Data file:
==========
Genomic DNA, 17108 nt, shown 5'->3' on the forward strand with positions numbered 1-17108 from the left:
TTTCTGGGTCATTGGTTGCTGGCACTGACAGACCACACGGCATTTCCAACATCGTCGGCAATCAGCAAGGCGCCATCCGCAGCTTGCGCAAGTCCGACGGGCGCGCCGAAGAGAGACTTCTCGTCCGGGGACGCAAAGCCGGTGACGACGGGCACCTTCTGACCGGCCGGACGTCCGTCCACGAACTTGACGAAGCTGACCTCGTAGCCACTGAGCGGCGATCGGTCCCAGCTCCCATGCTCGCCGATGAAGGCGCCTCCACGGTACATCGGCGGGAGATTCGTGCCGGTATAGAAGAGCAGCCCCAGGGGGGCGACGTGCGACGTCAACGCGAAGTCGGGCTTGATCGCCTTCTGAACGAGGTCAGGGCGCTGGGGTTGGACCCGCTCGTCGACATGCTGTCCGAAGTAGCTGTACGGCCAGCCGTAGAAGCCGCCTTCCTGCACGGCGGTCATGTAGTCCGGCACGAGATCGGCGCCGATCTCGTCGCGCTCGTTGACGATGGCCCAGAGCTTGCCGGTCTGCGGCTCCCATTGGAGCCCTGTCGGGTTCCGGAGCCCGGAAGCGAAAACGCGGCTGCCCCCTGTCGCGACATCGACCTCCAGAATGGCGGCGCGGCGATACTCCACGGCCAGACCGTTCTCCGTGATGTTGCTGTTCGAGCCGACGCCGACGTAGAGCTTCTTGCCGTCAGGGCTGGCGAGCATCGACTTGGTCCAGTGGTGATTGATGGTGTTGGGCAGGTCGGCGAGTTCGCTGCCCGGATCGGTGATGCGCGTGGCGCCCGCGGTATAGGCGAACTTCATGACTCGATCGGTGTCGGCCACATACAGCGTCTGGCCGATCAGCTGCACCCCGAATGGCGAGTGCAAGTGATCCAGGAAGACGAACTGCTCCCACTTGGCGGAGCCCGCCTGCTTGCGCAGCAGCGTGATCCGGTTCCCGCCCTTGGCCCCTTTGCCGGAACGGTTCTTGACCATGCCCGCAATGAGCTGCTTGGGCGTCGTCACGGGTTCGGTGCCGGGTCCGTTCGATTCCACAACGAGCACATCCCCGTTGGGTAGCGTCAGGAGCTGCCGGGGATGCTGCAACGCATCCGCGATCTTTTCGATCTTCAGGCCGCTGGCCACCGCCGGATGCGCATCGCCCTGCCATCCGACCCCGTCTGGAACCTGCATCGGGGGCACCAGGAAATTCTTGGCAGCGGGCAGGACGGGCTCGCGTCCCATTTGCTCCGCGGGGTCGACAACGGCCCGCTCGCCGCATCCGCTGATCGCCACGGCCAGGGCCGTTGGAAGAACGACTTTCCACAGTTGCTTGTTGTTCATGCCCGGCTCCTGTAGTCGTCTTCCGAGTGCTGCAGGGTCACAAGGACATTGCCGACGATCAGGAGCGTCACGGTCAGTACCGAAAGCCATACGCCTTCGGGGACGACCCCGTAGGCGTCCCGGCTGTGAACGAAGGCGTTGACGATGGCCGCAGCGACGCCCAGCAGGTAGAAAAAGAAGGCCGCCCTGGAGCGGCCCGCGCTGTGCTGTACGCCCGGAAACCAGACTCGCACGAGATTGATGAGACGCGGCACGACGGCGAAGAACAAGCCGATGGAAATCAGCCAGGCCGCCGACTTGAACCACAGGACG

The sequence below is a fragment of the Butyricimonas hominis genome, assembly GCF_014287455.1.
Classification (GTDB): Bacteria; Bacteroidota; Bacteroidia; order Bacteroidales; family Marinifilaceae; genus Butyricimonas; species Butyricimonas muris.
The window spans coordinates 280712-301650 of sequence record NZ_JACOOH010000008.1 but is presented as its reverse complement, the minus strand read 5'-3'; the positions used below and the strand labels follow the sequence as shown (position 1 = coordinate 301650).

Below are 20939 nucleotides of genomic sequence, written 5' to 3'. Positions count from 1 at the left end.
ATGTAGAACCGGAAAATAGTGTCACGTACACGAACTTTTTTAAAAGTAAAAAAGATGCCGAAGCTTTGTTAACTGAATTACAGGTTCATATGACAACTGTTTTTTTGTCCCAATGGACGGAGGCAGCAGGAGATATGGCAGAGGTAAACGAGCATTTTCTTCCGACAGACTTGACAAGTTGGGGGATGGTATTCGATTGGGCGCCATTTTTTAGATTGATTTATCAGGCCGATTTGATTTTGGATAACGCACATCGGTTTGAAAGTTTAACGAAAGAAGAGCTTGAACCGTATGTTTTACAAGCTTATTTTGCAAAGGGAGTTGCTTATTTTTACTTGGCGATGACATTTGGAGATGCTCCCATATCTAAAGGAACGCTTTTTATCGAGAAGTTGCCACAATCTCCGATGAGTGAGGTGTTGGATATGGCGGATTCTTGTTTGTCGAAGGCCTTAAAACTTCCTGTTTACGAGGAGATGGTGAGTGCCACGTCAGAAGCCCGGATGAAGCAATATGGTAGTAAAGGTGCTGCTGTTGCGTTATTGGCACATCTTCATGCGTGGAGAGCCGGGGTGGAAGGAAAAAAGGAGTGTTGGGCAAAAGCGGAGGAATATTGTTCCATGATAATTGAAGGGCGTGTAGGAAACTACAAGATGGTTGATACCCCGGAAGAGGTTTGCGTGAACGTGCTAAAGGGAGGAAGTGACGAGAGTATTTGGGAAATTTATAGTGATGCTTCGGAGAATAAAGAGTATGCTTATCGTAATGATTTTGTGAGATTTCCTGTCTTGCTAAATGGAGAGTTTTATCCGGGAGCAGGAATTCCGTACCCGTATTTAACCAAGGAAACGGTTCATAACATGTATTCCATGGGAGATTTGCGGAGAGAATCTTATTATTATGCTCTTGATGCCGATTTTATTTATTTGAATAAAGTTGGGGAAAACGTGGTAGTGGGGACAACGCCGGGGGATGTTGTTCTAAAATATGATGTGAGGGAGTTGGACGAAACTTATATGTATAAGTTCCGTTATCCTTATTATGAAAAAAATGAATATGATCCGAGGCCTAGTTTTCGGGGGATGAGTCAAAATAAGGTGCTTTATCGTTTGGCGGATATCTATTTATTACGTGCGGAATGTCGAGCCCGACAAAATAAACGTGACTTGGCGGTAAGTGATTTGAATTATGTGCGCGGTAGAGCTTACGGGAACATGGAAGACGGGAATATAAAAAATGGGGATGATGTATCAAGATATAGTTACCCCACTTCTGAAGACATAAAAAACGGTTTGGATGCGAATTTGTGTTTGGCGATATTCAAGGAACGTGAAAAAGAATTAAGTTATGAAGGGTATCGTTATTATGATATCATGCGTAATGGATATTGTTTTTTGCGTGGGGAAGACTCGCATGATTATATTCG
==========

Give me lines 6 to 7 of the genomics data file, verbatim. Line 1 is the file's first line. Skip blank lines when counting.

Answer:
Below are 20939 nucleotides of genomic sequence, written 5' to 3'. Positions count from 1 at the left end.
ATGTAGAACCGGAAAATAGTGTCACGTACACGAACTTTTTTAAAAGTAAAAAAGATGCCGAAGCTTTGTTAACTGAATTACAGGTTCATATGACAACTGTTTTTTTGTCCCAATGGACGGAGGCAGCAGGAGATATGGCAGAGGTAAACGAGCATTTTCTTCCGACAGACTTGACAAGTTGGGGGATGGTATTCGATTGGGCGCCATTTTTTAGATTGATTTATCAGGCCGATTTGATTTTGGATAACGCACATCGGTTTGAAAGTTTAACGAAAGAAGAGCTTGAACCGTATGTTTTACAAGCTTATTTTGCAAAGGGAGTTGCTTATTTTTACTTGGCGATGACATTTGGAGATGCTCCCATATCTAAAGGAACGCTTTTTATCGAGAAGTTGCCACAATCTCCGATGAGTGAGGTGTTGGATATGGCGGATTCTTGTTTGTCGAAGGCCTTAAAACTTCCTGTTTACGAGGAGATGGTGAGTGCCACGTCAGAAGCCCGGATGAAGCAATATGGTAGTAAAGGTGCTGCTGTTGCGTTATTGGCACATCTTCATGCGTGGAGAGCCGGGGTGGAAGGAAAAAAGGAGTGTTGGGCAAAAGCGGAGGAATATTGTTCCATGATAATTGAAGGGCGTGTAGGAAACTACAAGATGGTTGATACCCCGGAAGAGGTTTGCGTGAACGTGCTAAAGGGAGGAAGTGACGAGAGTATTTGGGAAATTTATAGTGATGCTTCGGAGAATAAAGAGTATGCTTATCGTAATGATTTTGTGAGATTTCCTGTCTTGCTAAATGGAGAGTTTTATCCGGGAGCAGGAATTCCGTACCCGTATTTAACCAAGGAAACGGTTCATAACATGTATTCCATGGGAGATTTGCGGAGAGAATCTTATTATTATGCTCTTGATGCCGATTTTATTTATTTGAATAAAGTTGGGGAAAACGTGGTAGTGGGGACAACGCCGGGGGATGTTGTTCTAAAATATGATGTGAGGGAGTTGGACGAAACTTATATGTATAAGTTCCGTTATCCTTATTATGAAAAAAATGAATATGATCCGAGGCCTAGTTTTCGGGGGATGAGTCAAAATAAGGTGCTTTATCGTTTGGCGGATATCTATTTATTACGTGCGGAATGTCGAGCCCGACAAAATAAACGTGACTTGGCGGTAAGTGATTTGAATTATGTGCGCGGTAGAGCTTACGGGAACATGGAAGACGGGAATATAAAAAATGGGGATGATGTATCAAGATATAGTTACCCCACTTCTGAAGACATAAAAAACGGTTTGGATGCGAATTTGTGTTTGGCGATATTCAAGGAACGTGAAAAAGAATTAAGTTATGAAGGGTATCGTTATTATGATATCATGCGTAATGGATATTGTTTTTTGCGTGGGGAAGACTCGCATGATTATATTCG